‘Who owns the past?’ (or some variation) is a common question in debates and disputes involving heritage. Here’s a similar question from the world of intellectual property law: ‘Who owns a family’s history?’
The Borghese family is a prestigious Italian family whose lineage can be traced back hundreds of years. [...] In the 1950s, Princess Marcella Borghese partnered with Revlon to launch a cosmetics company bearing her name. By 1976, Revlon owned the company outright, having purchased Princess Marcella’s remaining interest from her. [...] Among the IP included in the acquisition by Revlon were“the words and phrases BORGHESE, MARCELLA BORGHESE, PRINCESS MARCELLA BORGHESE, and all … variations thereof, whether used as a personal name, trade name or trademark,”as well as an exclusive licence to the Borghese family history and crest.
As commentary in the linked article suggests, one might have thought that ‘a family history, to the extent there are even any underlying IP rights, would belong jointly to all members of the family’. Though I’m fascinated by the notion that I could buy (okay, exclusively license) someone else’s family history if, I suppose, I were dissatisfied with my own. (What would you do with such a thing? Well, collect them, of course. Have a different family history for each day of the week...)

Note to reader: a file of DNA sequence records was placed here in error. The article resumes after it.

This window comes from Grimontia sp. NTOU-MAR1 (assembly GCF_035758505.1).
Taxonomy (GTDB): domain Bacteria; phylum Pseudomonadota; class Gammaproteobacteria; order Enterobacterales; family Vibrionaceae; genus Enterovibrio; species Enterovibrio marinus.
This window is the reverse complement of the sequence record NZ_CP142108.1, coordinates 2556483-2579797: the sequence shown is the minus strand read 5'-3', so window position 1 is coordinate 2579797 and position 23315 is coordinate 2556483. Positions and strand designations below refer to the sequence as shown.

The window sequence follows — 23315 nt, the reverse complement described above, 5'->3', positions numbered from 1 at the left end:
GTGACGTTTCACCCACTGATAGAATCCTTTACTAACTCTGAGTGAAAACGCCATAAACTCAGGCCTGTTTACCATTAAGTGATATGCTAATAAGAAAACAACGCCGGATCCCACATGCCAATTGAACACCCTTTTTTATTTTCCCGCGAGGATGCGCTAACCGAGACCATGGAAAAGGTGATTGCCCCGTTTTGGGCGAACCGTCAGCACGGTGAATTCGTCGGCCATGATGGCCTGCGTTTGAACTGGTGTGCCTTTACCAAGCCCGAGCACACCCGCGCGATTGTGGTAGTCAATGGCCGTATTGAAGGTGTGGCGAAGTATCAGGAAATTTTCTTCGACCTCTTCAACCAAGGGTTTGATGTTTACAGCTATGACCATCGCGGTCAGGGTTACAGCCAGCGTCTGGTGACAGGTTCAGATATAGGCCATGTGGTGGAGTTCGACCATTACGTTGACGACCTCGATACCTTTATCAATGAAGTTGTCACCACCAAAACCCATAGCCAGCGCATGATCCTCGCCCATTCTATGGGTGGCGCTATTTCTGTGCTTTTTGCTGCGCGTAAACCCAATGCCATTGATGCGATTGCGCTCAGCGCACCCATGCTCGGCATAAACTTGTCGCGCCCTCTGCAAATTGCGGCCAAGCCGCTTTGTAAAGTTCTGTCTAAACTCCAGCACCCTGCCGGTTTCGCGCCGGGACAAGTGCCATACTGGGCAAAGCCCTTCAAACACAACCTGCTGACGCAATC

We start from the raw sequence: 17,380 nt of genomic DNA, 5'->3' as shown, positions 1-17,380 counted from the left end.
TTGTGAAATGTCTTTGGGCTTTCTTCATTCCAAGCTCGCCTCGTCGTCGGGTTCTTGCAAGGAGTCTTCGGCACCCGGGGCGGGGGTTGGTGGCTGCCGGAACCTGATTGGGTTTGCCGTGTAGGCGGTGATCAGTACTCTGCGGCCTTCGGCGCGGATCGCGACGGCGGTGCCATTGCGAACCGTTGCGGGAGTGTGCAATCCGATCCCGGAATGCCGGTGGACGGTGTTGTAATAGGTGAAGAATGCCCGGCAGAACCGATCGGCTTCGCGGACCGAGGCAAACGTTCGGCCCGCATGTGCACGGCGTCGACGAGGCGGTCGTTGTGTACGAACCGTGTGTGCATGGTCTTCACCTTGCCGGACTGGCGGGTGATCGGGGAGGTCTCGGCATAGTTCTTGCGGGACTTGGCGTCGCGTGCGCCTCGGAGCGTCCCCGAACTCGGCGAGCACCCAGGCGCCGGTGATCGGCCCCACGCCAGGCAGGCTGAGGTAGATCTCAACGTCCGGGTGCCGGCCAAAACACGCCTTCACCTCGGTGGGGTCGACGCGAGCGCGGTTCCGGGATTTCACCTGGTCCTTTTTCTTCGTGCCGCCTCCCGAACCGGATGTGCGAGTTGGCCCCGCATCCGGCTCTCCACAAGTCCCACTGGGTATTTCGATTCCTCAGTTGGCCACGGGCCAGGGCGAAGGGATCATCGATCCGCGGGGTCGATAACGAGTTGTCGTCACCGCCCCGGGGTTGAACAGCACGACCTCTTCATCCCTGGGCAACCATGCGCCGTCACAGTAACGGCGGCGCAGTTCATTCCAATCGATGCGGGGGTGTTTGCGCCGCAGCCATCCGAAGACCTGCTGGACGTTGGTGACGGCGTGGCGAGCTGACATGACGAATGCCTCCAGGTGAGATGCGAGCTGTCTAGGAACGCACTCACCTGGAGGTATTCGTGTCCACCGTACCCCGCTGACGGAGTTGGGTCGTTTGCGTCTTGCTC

Some of the debates about ‘cultural appropriation’ have been about who gets to tell the story or stories of a (usually indigenous) group of people. One of the matters at stake is that the ‘issue of privacy can be particularly sensitive when we are dealing with the representation of small cultures. Some Indigenous cultures are often very like extended families.’1 Perhaps the logical corollary is that some families are like small cultures.
- James O. Young and Susan Haley, ‘“Nothing Comes from Nowhere”: Reflections on Cultural Appropriation as the Representation of Other Cultures’, in James O. Young and Conrad G. Brunk (eds.), The Ethics of Cultural Appropriation (2009, Oxford: Blackwell), p. 281. ↩